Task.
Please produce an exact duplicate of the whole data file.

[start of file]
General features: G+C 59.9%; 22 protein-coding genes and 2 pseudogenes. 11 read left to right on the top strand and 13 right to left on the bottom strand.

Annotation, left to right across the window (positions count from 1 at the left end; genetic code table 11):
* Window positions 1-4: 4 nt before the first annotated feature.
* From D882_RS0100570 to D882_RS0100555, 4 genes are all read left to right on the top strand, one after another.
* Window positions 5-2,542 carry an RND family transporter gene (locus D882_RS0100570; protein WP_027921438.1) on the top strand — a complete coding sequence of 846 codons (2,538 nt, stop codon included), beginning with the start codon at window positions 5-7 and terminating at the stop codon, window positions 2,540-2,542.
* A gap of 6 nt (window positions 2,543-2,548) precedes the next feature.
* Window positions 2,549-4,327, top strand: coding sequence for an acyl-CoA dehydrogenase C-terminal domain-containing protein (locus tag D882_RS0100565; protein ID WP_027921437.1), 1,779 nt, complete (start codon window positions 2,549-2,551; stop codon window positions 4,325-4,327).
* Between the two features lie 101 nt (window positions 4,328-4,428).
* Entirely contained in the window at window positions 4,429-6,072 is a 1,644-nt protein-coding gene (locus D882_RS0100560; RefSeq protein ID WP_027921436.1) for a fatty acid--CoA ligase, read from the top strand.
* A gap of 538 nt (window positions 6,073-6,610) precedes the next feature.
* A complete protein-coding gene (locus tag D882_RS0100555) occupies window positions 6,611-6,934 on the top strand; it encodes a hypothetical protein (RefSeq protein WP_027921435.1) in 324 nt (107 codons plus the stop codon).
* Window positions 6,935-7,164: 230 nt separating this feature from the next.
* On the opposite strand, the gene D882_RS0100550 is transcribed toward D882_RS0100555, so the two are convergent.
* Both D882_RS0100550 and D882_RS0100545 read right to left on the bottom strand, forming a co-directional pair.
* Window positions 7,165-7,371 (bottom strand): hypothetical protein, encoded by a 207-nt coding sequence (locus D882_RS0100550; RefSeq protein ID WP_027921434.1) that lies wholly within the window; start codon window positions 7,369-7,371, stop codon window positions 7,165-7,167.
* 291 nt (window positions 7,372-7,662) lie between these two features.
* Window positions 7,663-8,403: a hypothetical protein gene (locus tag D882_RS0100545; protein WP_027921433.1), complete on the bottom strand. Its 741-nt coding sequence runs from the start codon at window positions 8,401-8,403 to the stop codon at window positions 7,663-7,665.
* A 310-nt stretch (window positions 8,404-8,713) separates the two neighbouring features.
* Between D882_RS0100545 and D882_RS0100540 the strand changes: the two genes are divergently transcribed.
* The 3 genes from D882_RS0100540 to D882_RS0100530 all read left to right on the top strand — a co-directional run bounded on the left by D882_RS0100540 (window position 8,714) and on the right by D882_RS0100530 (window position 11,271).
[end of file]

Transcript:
General features: G+C 59.9%; 22 protein-coding genes and 2 pseudogenes. 11 read left to right on the top strand and 13 right to left on the bottom strand.

Annotation, left to right across the window (positions count from 1 at the left end; genetic code table 11):
* Window positions 1-4: 4 nt before the first annotated feature.
* From D882_RS0100570 to D882_RS0100555, 4 genes are all read left to right on the top strand, one after another.
* Window positions 5-2,542 carry an RND family transporter gene (locus D882_RS0100570; protein WP_027921438.1) on the top strand — a complete coding sequence of 846 codons (2,538 nt, stop codon included), beginning with the start codon at window positions 5-7 and terminating at the stop codon, window positions 2,540-2,542.
* A gap of 6 nt (window positions 2,543-2,548) precedes the next feature.
* Window positions 2,549-4,327, top strand: coding sequence for an acyl-CoA dehydrogenase C-terminal domain-containing protein (locus tag D882_RS0100565; protein ID WP_027921437.1), 1,779 nt, complete (start codon window positions 2,549-2,551; stop codon window positions 4,325-4,327).
* Between the two features lie 101 nt (window positions 4,328-4,428).
* Entirely contained in the window at window positions 4,429-6,072 is a 1,644-nt protein-coding gene (locus D882_RS0100560; RefSeq protein ID WP_027921436.1) for a fatty acid--CoA ligase, read from the top strand.
* A gap of 538 nt (window positions 6,073-6,610) precedes the next feature.
* A complete protein-coding gene (locus tag D882_RS0100555) occupies window positions 6,611-6,934 on the top strand; it encodes a hypothetical protein (RefSeq protein WP_027921435.1) in 324 nt (107 codons plus the stop codon).
* Window positions 6,935-7,164: 230 nt separating this feature from the next.
* On the opposite strand, the gene D882_RS0100550 is transcribed toward D882_RS0100555, so the two are convergent.
* Both D882_RS0100550 and D882_RS0100545 read right to left on the bottom strand, forming a co-directional pair.
* Window positions 7,165-7,371 (bottom strand): hypothetical protein, encoded by a 207-nt coding sequence (locus D882_RS0100550; RefSeq protein ID WP_027921434.1) that lies wholly within the window; start codon window positions 7,369-7,371, stop codon window positions 7,165-7,167.
* 291 nt (window positions 7,372-7,662) lie between these two features.
* Window positions 7,663-8,403: a hypothetical protein gene (locus tag D882_RS0100545; protein WP_027921433.1), complete on the bottom strand. Its 741-nt coding sequence runs from the start codon at window positions 8,401-8,403 to the stop codon at window positions 7,663-7,665.
* A 310-nt stretch (window positions 8,404-8,713) separates the two neighbouring features.
* Between D882_RS0100545 and D882_RS0100540 the strand changes: the two genes are divergently transcribed.
* The 3 genes from D882_RS0100540 to D882_RS0100530 all read left to right on the top strand — a co-directional run bounded on the left by D882_RS0100540 (window position 8,714) and on the right by D882_RS0100530 (window position 11,271).